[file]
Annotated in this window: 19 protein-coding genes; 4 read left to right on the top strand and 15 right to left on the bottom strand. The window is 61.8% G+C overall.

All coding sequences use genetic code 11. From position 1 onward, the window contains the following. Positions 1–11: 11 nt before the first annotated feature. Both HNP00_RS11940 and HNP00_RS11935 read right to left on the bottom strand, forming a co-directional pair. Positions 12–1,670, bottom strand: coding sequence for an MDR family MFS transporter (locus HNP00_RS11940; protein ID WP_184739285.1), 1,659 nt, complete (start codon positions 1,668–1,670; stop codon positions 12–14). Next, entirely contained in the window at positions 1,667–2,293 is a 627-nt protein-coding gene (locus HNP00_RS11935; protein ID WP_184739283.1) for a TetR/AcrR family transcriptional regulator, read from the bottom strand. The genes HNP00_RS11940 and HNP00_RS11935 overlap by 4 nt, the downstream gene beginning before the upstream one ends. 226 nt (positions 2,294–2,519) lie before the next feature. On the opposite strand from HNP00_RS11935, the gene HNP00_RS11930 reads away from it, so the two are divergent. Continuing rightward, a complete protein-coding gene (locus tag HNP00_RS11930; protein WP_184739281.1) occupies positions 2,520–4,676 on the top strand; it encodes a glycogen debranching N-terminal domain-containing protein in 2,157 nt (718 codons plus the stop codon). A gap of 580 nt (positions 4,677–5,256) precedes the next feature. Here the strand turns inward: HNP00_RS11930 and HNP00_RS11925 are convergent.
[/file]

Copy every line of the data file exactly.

Annotated in this window: 19 protein-coding genes; 4 read left to right on the top strand and 15 right to left on the bottom strand. The window is 61.8% G+C overall.

All coding sequences use genetic code 11. From position 1 onward, the window contains the following. Positions 1–11: 11 nt before the first annotated feature. Both HNP00_RS11940 and HNP00_RS11935 read right to left on the bottom strand, forming a co-directional pair. Positions 12–1,670, bottom strand: coding sequence for an MDR family MFS transporter (locus HNP00_RS11940; protein ID WP_184739285.1), 1,659 nt, complete (start codon positions 1,668–1,670; stop codon positions 12–14). Next, entirely contained in the window at positions 1,667–2,293 is a 627-nt protein-coding gene (locus HNP00_RS11935; protein ID WP_184739283.1) for a TetR/AcrR family transcriptional regulator, read from the bottom strand. The genes HNP00_RS11940 and HNP00_RS11935 overlap by 4 nt, the downstream gene beginning before the upstream one ends. 226 nt (positions 2,294–2,519) lie before the next feature. On the opposite strand from HNP00_RS11935, the gene HNP00_RS11930 reads away from it, so the two are divergent. Continuing rightward, a complete protein-coding gene (locus tag HNP00_RS11930; protein WP_184739281.1) occupies positions 2,520–4,676 on the top strand; it encodes a glycogen debranching N-terminal domain-containing protein in 2,157 nt (718 codons plus the stop codon). A gap of 580 nt (positions 4,677–5,256) precedes the next feature. Here the strand turns inward: HNP00_RS11930 and HNP00_RS11925 are convergent.